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Open AccessCommunication

Design and Fabrication of Capillary-Driven Flow Device for Point-Of-Care Diagnostics

by Sammer-ul Hassan 1,2,* and Xunli Zhang 1,2,*
1
Bioengineering Research Group, Faculty of Engineering and Physical Sciences, University of Southampton, Southampton SO17 1BJ, UK
2
Institute for Life Sciences, University of Southampton, Southampton SO17 1BJ, UK
*
Authors to whom correspondence should be addressed.
Biosensors 2020, 10(4), 39; https://doi.org/10.3390/bios10040039
Received: 26 March 2020 / Revised: 9 April 2020 / Accepted: 13 April 2020 / Published: 15 April 2020
(This article belongs to the Special Issue Optical Diagnostics with Point-of-Care and Point-of-Need Applications)
Point-of-care (POC) diagnostics enables the diagnosis and monitoring of patients from the clinic or their home. Ideally, POC devices should be compact, portable and operatable without the requirement of expertise or complex fluid mechanical controls. This paper showcases a chip-and-dip device, which works on the principle of capillary-driven flow microfluidics and allows analytes’ detection by multiple microchannels in a single microchip via smartphone imaging. The chip-and-dip device, fabricated with inexpensive materials, works by simply dipping the reagents-coated microchip consisting of microchannels into a fluidic sample. The sample is loaded into the microchannels via capillary action and reacts with the reagents to produce a colourimetric signal. Unlike dipstick tests, this device allows the loading of bacterial/pathogenic samples for antimicrobial testing. A single device can be coated with multiple reagents, and more analytes can be detected in one sample. This platform could be used for a wide variety of assays. Here, we show the design, fabrication and working principle of the chip-and-dip flow device along with a specific application consisting in the determination of β-lactamase activity and cortisol. The simplicity, robustness and multiplexing capability of the chip-and-dip device will allow it to be used for POC diagnostics. View Full-Text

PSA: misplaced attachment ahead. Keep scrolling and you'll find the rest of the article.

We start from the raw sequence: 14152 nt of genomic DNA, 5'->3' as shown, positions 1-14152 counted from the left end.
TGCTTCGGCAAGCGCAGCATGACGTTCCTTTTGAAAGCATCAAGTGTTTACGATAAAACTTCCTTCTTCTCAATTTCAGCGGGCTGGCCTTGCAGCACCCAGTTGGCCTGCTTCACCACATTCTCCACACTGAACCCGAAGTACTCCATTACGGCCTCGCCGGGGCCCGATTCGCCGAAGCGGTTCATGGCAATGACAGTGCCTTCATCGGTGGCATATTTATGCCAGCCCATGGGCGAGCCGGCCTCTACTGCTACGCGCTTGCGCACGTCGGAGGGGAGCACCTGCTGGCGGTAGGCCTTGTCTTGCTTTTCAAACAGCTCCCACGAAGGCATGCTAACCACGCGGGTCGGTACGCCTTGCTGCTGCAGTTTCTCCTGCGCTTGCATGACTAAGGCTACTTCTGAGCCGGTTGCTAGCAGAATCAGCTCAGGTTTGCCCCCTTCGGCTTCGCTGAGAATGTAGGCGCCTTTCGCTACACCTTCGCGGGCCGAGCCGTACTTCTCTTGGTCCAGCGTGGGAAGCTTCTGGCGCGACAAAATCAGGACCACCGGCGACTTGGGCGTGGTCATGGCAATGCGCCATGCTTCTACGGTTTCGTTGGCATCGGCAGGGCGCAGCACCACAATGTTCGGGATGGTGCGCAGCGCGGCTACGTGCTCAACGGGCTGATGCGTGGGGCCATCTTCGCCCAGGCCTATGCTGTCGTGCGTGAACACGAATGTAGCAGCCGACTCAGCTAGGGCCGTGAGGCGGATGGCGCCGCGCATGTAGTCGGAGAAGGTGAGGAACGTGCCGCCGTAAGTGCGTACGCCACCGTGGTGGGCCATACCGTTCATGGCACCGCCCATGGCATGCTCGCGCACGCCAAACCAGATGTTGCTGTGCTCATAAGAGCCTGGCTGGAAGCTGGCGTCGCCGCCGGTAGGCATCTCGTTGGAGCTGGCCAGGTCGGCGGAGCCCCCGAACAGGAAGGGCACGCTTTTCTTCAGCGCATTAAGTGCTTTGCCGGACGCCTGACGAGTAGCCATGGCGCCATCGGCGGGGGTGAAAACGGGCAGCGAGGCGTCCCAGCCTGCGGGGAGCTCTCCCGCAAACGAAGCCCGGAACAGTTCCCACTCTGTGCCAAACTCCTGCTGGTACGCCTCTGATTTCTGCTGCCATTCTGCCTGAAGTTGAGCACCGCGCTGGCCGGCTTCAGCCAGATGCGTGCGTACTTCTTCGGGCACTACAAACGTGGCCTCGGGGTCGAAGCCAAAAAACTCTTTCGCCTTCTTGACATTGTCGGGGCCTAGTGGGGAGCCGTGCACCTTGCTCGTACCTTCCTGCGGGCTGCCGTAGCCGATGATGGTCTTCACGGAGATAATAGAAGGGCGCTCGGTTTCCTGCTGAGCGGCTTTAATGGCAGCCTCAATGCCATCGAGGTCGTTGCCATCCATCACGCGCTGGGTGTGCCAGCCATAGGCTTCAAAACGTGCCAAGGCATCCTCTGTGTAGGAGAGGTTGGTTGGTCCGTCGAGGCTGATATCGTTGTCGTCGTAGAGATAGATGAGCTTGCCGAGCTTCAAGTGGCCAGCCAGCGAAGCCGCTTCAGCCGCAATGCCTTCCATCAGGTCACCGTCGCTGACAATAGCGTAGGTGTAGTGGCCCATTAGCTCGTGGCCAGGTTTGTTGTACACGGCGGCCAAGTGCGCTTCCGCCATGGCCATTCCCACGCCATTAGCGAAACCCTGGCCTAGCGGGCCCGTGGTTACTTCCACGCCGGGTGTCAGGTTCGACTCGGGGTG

Keywords: microfluidics; point-of-care (POC) diagnostics; β-lactamase; lab-on-a-chip; capillary-driven flow; colorimetry; optical detections; smartphone imaging; analytical chemistry microfluidics; point-of-care (POC) diagnostics; β-lactamase; lab-on-a-chip; capillary-driven flow; colorimetry; optical detections; smartphone imaging; analytical chemistry
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Hassan, S.-U.; Zhang, X. Design and Fabrication of Capillary-Driven Flow Device for Point-Of-Care Diagnostics. Biosensors 2020, 10, 39.

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